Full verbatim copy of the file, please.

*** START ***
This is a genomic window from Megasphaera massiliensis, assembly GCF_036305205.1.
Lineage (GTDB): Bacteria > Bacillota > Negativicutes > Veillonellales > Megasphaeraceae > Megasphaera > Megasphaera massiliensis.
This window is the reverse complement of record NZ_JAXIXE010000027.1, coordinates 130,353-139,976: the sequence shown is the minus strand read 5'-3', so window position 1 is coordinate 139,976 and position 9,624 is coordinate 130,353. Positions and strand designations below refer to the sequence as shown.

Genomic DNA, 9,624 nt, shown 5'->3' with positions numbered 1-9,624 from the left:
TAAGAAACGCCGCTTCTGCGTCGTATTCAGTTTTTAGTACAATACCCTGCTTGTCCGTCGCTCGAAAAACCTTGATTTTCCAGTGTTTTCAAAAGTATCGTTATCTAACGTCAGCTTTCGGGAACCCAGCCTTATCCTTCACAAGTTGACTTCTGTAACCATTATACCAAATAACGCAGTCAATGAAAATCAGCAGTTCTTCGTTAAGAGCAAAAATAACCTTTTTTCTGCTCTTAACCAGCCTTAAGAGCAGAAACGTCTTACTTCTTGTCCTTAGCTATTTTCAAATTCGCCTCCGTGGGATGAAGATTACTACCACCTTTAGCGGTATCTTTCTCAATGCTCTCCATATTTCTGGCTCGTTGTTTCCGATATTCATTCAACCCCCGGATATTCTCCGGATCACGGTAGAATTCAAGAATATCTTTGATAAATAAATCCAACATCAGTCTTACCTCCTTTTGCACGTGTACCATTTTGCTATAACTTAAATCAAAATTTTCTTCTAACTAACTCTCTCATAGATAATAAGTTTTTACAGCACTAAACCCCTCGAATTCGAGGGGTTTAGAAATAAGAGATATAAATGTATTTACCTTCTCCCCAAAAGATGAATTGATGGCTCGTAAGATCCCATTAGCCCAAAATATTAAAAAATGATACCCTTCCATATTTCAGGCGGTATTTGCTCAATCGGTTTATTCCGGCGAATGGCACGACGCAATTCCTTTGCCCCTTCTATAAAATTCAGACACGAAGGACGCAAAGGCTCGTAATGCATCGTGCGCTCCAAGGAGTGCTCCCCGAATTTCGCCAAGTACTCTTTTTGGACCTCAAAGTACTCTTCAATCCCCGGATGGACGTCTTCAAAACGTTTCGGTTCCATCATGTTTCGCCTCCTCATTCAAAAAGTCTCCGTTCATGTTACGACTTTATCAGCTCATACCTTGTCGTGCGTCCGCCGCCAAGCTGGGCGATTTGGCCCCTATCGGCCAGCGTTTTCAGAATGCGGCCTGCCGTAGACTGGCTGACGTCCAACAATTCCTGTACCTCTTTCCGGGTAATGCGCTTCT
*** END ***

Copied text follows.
This is a genomic window from Megasphaera massiliensis, assembly GCF_036305205.1.
Lineage (GTDB): Bacteria > Bacillota > Negativicutes > Veillonellales > Megasphaeraceae > Megasphaera > Megasphaera massiliensis.
This window is the reverse complement of record NZ_JAXIXE010000027.1, coordinates 130,353-139,976: the sequence shown is the minus strand read 5'-3', so window position 1 is coordinate 139,976 and position 9,624 is coordinate 130,353. Positions and strand designations below refer to the sequence as shown.

Genomic DNA, 9,624 nt, shown 5'->3' with positions numbered 1-9,624 from the left:
TAAGAAACGCCGCTTCTGCGTCGTATTCAGTTTTTAGTACAATACCCTGCTTGTCCGTCGCTCGAAAAACCTTGATTTTCCAGTGTTTTCAAAAGTATCGTTATCTAACGTCAGCTTTCGGGAACCCAGCCTTATCCTTCACAAGTTGACTTCTGTAACCATTATACCAAATAACGCAGTCAATGAAAATCAGCAGTTCTTCGTTAAGAGCAAAAATAACCTTTTTTCTGCTCTTAACCAGCCTTAAGAGCAGAAACGTCTTACTTCTTGTCCTTAGCTATTTTCAAATTCGCCTCCGTGGGATGAAGATTACTACCACCTTTAGCGGTATCTTTCTCAATGCTCTCCATATTTCTGGCTCGTTGTTTCCGATATTCATTCAACCCCCGGATATTCTCCGGATCACGGTAGAATTCAAGAATATCTTTGATAAATAAATCCAACATCAGTCTTACCTCCTTTTGCACGTGTACCATTTTGCTATAACTTAAATCAAAATTTTCTTCTAACTAACTCTCTCATAGATAATAAGTTTTTACAGCACTAAACCCCTCGAATTCGAGGGGTTTAGAAATAAGAGATATAAATGTATTTACCTTCTCCCCAAAAGATGAATTGATGGCTCGTAAGATCCCATTAGCCCAAAATATTAAAAAATGATACCCTTCCATATTTCAGGCGGTATTTGCTCAATCGGTTTATTCCGGCGAATGGCACGACGCAATTCCTTTGCCCCTTCTATAAAATTCAGACACGAAGGACGCAAAGGCTCGTAATGCATCGTGCGCTCCAAGGAGTGCTCCCCGAATTTCGCCAAGTACTCTTTTTGGACCTCAAAGTACTCTTCAATCCCCGGATGGACGTCTTCAAAACGTTTCGGTTCCATCATGTTTCGCCTCCTCATTCAAAAAGTCTCCGTTCATGTTACGACTTTATCAGCTCATACCTTGTCGTGCGTCCGCCGCCAAGCTGGGCGATTTGGCCCCTATCGGCCAGCGTTTTCAGAATGCGGCCTGCCGTAGACTGGCTGACGTCCAACAATTCCTGTACCTCTTTCCGGGTAATGCGCTTCT